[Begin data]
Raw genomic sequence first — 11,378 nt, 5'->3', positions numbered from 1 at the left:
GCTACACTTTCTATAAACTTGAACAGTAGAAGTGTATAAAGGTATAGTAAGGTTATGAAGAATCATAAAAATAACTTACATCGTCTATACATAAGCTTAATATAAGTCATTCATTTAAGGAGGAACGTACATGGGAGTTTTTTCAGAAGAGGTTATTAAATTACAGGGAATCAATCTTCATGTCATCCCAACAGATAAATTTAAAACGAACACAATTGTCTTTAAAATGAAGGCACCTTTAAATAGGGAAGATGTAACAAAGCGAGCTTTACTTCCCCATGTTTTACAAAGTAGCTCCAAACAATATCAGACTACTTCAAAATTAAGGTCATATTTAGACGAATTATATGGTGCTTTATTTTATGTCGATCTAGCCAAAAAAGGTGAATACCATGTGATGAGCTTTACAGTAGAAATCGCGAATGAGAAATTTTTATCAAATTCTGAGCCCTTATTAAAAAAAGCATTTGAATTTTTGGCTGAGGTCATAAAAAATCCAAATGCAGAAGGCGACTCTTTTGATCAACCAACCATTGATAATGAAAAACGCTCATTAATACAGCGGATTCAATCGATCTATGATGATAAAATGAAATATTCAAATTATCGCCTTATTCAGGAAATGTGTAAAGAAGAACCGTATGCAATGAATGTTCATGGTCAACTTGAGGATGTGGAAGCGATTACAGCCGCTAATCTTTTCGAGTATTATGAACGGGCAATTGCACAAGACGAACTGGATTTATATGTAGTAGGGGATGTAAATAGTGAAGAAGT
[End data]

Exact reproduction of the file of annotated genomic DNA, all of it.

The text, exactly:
Raw genomic sequence first — 11,378 nt, 5'->3', positions numbered from 1 at the left:
GCTACACTTTCTATAAACTTGAACAGTAGAAGTGTATAAAGGTATAGTAAGGTTATGAAGAATCATAAAAATAACTTACATCGTCTATACATAAGCTTAATATAAGTCATTCATTTAAGGAGGAACGTACATGGGAGTTTTTTCAGAAGAGGTTATTAAATTACAGGGAATCAATCTTCATGTCATCCCAACAGATAAATTTAAAACGAACACAATTGTCTTTAAAATGAAGGCACCTTTAAATAGGGAAGATGTAACAAAGCGAGCTTTACTTCCCCATGTTTTACAAAGTAGCTCCAAACAATATCAGACTACTTCAAAATTAAGGTCATATTTAGACGAATTATATGGTGCTTTATTTTATGTCGATCTAGCCAAAAAAGGTGAATACCATGTGATGAGCTTTACAGTAGAAATCGCGAATGAGAAATTTTTATCAAATTCTGAGCCCTTATTAAAAAAAGCATTTGAATTTTTGGCTGAGGTCATAAAAAATCCAAATGCAGAAGGCGACTCTTTTGATCAACCAACCATTGATAATGAAAAACGCTCATTAATACAGCGGATTCAATCGATCTATGATGATAAAATGAAATATTCAAATTATCGCCTTATTCAGGAAATGTGTAAAGAAGAACCGTATGCAATGAATGTTCATGGTCAACTTGAGGATGTGGAAGCGATTACAGCCGCTAATCTTTTCGAGTATTATGAACGGGCAATTGCACAAGACGAACTGGATTTATATGTAGTAGGGGATGTAAATAGTGAAGAAGT